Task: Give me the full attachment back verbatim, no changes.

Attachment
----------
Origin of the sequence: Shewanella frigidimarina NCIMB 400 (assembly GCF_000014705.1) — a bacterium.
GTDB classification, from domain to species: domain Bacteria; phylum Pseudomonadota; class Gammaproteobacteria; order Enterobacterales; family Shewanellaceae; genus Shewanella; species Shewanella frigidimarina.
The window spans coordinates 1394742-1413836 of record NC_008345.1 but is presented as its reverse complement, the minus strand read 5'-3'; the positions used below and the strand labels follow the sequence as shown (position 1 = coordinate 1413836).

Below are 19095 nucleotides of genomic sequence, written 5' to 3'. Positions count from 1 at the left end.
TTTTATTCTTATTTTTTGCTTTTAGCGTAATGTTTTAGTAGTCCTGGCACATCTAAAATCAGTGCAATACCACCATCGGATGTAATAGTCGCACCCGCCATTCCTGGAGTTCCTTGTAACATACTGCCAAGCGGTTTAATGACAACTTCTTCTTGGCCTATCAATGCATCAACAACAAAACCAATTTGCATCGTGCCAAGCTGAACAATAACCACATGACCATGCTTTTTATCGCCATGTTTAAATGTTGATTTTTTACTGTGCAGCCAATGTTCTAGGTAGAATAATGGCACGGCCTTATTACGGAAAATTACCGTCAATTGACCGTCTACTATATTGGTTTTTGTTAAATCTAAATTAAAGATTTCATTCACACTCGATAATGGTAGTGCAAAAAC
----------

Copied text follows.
Origin of the sequence: Shewanella frigidimarina NCIMB 400 (assembly GCF_000014705.1) — a bacterium.
GTDB classification, from domain to species: domain Bacteria; phylum Pseudomonadota; class Gammaproteobacteria; order Enterobacterales; family Shewanellaceae; genus Shewanella; species Shewanella frigidimarina.
The window spans coordinates 1394742-1413836 of record NC_008345.1 but is presented as its reverse complement, the minus strand read 5'-3'; the positions used below and the strand labels follow the sequence as shown (position 1 = coordinate 1413836).

Below are 19095 nucleotides of genomic sequence, written 5' to 3'. Positions count from 1 at the left end.
TTTTATTCTTATTTTTTGCTTTTAGCGTAATGTTTTAGTAGTCCTGGCACATCTAAAATCAGTGCAATACCACCATCGGATGTAATAGTCGCACCCGCCATTCCTGGAGTTCCTTGTAACATACTGCCAAGCGGTTTAATGACAACTTCTTCTTGGCCTATCAATGCATCAACAACAAAACCAATTTGCATCGTGCCAAGCTGAACAATAACCACATGACCATGCTTTTTATCGCCATGTTTAAATGTTGATTTTTTACTGTGCAGCCAATGTTCTAGGTAGAATAATGGCACGGCCTTATTACGGAAAATTACCGTCAATTGACCGTCTACTATATTGGTTTTTGTTAAATCTAAATTAAAGATTTCATTCACACTCGATAATGGTAGTGCAAAAAC